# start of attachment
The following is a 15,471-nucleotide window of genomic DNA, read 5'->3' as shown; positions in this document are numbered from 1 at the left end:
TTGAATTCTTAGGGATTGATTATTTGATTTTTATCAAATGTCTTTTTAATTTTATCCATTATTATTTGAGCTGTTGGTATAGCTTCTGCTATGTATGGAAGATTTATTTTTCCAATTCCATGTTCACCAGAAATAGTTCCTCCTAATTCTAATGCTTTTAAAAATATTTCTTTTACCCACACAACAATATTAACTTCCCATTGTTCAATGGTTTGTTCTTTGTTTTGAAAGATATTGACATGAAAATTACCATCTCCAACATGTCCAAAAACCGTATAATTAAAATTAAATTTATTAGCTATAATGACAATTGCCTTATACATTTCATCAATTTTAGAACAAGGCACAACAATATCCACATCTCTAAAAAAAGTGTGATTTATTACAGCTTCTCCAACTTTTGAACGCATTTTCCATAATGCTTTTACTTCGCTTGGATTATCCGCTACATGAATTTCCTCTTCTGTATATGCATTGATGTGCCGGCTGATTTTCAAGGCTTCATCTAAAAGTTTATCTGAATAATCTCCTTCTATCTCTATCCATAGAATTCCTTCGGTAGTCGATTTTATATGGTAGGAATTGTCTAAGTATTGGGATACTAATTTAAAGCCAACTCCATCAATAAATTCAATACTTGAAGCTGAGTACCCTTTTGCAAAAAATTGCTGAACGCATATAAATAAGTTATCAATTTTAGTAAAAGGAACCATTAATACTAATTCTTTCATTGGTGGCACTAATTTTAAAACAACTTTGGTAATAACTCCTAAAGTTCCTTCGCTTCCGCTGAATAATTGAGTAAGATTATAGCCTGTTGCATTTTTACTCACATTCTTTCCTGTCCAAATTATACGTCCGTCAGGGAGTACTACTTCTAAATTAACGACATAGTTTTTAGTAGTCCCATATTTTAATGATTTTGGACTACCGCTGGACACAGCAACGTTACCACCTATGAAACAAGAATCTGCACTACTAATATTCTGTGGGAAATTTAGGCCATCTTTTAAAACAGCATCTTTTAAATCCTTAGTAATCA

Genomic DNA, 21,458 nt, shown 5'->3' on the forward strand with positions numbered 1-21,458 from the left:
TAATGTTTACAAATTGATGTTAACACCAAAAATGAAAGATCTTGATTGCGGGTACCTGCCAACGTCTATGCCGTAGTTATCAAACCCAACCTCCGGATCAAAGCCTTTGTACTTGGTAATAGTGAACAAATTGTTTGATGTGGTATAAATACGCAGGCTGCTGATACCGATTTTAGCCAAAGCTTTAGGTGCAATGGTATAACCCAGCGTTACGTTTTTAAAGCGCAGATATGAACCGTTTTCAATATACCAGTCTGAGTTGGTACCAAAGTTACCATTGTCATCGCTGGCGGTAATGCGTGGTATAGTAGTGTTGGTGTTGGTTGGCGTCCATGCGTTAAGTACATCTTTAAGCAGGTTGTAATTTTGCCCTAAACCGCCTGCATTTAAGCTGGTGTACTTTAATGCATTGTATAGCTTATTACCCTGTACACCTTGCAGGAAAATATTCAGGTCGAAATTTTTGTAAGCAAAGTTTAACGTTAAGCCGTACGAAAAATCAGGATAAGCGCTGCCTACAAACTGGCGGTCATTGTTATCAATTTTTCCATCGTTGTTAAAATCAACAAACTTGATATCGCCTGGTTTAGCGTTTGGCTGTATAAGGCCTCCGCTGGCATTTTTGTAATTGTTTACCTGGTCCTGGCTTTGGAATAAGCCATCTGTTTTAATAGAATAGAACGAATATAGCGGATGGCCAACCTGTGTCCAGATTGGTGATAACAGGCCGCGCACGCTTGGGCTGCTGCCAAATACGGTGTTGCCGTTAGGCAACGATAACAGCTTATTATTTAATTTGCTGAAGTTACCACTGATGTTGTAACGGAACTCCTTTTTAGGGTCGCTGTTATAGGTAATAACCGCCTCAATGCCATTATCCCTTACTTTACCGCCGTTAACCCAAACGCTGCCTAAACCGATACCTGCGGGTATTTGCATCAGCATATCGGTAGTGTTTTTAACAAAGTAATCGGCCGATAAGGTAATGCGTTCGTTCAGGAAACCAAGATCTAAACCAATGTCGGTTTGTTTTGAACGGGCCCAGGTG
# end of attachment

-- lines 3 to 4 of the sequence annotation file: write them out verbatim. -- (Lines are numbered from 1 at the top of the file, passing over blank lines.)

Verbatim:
Genomic DNA, 21,458 nt, shown 5'->3' on the forward strand with positions numbered 1-21,458 from the left:
TAATGTTTACAAATTGATGTTAACACCAAAAATGAAAGATCTTGATTGCGGGTACCTGCCAACGTCTATGCCGTAGTTATCAAACCCAACCTCCGGATCAAAGCCTTTGTACTTGGTAATAGTGAACAAATTGTTTGATGTGGTATAAATACGCAGGCTGCTGATACCGATTTTAGCCAAAGCTTTAGGTGCAATGGTATAACCCAGCGTTACGTTTTTAAAGCGCAGATATGAACCGTTTTCAATATACCAGTCTGAGTTGGTACCAAAGTTACCATTGTCATCGCTGGCGGTAATGCGTGGTATAGTAGTGTTGGTGTTGGTTGGCGTCCATGCGTTAAGTACATCTTTAAGCAGGTTGTAATTTTGCCCTAAACCGCCTGCATTTAAGCTGGTGTACTTTAATGCATTGTATAGCTTATTACCCTGTACACCTTGCAGGAAAATATTCAGGTCGAAATTTTTGTAAGCAAAGTTTAACGTTAAGCCGTACGAAAAATCAGGATAAGCGCTGCCTACAAACTGGCGGTCATTGTTATCAATTTTTCCATCGTTGTTAAAATCAACAAACTTGATATCGCCTGGTTTAGCGTTTGGCTGTATAAGGCCTCCGCTGGCATTTTTGTAATTGTTTACCTGGTCCTGGCTTTGGAATAAGCCATCTGTTTTAATAGAATAGAACGAATATAGCGGATGGCCAACCTGTGTCCAGATTGGTGATAACAGGCCGCGCACGCTTGGGCTGCTGCCAAATACGGTGTTGCCGTTAGGCAACGATAACAGCTTATTATTTAATTTGCTGAAGTTACCACTGATGTTGTAACGGAACTCCTTTTTAGGGTCGCTGTTATAGGTAATAACCGCCTCAATGCCATTATCCCTTACTTTACCGCCGTTAACCCAAACGCTGCCTAAACCGATACCTGCGGGTATTTGCATCAGCATATCGGTAGTGTTTTTAACAAAGTAATCGGCCGATAAGGTAATGCGTTCGTTCAGGAAACCAAGATCTAAACCAATGTCGGTTTGTTTTGAACGGGCCCAGGTG